The first news reports rarely get it exactly right. The news of an alleged gang rape of a stripper by the Duke lacrosse team produced national condemnations, on-campus candlelight vigils and all kinds of public posturing from the usual interloping civil rights leaders we’ve come to expect since the days of Tawana Brawley.
Now, some months later, the legal case that local DA Mike Nifong constructed so assiduously in the court of public opinion (to get himself re-elected) is in tatters. The latest revelations just seem so removed from those first reports. In fact, Mr. Nifong is now being encouraged to recuse himself from prosecuting the case.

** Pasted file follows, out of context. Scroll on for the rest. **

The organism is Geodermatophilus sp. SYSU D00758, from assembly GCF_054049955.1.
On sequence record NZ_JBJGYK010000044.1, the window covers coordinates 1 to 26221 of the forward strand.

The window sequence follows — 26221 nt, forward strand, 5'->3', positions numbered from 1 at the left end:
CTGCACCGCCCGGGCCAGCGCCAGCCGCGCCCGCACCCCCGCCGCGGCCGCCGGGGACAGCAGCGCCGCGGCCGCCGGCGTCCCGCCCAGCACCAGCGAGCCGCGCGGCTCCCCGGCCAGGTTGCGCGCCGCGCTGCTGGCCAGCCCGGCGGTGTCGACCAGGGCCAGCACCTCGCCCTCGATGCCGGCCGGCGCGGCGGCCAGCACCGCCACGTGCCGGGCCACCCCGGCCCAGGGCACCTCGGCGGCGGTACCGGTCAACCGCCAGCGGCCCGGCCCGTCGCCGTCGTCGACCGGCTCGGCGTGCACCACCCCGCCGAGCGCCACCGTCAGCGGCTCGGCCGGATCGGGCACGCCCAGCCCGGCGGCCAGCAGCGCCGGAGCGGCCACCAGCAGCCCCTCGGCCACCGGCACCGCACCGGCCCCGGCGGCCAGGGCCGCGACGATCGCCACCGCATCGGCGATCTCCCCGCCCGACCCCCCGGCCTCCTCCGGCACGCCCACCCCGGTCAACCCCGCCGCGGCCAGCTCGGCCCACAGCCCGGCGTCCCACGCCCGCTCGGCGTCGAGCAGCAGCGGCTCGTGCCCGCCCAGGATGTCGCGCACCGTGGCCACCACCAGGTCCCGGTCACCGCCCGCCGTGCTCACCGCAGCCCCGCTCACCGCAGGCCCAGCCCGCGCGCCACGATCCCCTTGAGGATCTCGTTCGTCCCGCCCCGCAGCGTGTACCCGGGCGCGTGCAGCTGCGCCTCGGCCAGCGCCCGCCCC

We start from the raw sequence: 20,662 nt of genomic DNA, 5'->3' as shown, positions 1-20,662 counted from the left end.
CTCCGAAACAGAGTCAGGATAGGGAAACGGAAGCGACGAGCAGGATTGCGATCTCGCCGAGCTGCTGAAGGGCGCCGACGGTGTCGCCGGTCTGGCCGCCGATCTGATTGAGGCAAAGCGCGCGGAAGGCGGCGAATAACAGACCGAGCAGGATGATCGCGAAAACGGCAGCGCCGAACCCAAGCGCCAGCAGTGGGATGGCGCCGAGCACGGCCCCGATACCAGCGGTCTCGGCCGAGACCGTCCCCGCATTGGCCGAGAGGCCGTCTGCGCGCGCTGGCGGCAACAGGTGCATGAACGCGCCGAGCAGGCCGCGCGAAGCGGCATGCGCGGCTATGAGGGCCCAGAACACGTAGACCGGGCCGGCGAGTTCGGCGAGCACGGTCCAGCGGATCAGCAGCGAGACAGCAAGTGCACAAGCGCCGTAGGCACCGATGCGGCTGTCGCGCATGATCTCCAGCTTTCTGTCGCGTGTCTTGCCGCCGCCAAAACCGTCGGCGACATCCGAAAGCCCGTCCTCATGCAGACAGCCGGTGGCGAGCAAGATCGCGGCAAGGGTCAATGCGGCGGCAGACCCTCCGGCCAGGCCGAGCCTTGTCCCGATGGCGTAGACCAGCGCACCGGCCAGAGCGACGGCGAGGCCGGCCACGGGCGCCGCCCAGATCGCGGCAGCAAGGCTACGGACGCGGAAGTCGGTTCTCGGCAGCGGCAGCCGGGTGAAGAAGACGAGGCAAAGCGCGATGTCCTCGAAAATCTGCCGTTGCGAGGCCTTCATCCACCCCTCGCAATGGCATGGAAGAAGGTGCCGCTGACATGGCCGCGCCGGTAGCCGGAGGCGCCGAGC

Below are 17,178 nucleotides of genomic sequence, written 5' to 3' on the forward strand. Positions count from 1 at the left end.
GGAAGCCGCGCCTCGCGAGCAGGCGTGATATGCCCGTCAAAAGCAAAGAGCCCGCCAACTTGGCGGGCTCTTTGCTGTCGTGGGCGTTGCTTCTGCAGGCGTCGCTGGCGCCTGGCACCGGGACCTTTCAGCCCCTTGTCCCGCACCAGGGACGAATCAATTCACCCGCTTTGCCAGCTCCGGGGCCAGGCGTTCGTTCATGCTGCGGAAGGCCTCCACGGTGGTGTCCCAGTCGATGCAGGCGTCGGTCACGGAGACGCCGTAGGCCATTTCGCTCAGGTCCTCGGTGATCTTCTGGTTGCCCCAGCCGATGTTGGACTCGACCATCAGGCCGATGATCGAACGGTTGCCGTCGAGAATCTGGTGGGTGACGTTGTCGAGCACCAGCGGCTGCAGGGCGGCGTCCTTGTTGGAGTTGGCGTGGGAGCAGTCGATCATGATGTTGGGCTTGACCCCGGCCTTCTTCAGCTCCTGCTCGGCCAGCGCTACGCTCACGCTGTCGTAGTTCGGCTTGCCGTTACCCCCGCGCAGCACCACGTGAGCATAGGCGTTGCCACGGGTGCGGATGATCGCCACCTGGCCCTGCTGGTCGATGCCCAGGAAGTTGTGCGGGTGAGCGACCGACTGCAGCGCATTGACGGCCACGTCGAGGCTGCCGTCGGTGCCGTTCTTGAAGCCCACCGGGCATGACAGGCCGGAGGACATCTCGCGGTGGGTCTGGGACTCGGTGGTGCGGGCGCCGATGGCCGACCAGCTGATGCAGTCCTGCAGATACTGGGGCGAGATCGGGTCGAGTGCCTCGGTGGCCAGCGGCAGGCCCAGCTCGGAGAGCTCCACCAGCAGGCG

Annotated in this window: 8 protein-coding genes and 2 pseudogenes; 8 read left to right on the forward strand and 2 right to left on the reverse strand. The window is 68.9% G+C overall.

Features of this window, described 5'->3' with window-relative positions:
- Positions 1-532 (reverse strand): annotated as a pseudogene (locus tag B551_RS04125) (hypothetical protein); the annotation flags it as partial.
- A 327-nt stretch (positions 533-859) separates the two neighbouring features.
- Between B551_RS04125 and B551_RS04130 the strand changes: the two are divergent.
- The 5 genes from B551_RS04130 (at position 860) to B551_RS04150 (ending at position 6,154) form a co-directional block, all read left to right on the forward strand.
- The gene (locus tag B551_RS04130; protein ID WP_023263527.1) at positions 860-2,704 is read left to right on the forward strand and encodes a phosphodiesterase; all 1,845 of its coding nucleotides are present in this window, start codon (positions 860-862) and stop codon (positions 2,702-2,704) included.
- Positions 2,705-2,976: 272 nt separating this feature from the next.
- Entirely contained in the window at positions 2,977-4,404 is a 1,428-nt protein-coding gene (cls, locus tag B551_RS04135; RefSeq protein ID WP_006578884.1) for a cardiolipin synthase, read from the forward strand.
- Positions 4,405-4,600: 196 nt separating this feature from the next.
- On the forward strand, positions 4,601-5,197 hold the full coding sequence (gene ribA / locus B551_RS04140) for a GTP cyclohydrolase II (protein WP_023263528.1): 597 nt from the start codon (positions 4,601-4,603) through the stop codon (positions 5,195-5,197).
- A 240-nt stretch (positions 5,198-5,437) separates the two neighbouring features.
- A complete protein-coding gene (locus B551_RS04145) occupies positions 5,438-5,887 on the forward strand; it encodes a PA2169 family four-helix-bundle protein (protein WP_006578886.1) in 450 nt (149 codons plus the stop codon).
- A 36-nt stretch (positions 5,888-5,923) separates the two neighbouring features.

A few months ago, the FCC levied an unprecedented $3.6 million fine on the CBS affiliates for an episode of one of the network’s top-rated programs “Without a Trace.” Apparently, the episode depicted young people in some kind of orgy-like setting, which supposedly set off howls of consumer protests and letters to the regulatory agency.
Today the CBS affiliates are rebutting the multi-million dollar fine because the vast majority of the 4211 complaints “weren’t from real people.” They were part of an orchestrated campaign by two (right wing) activist groups with Ivory soap-sounding names: The Parents Television Council and the American Family Association.
I am curious to see how this one plays out, especially considering where these two activist groups fall in the political pecking order of this Administration.
PR CBS media relations public relations FCC “Without a Trace”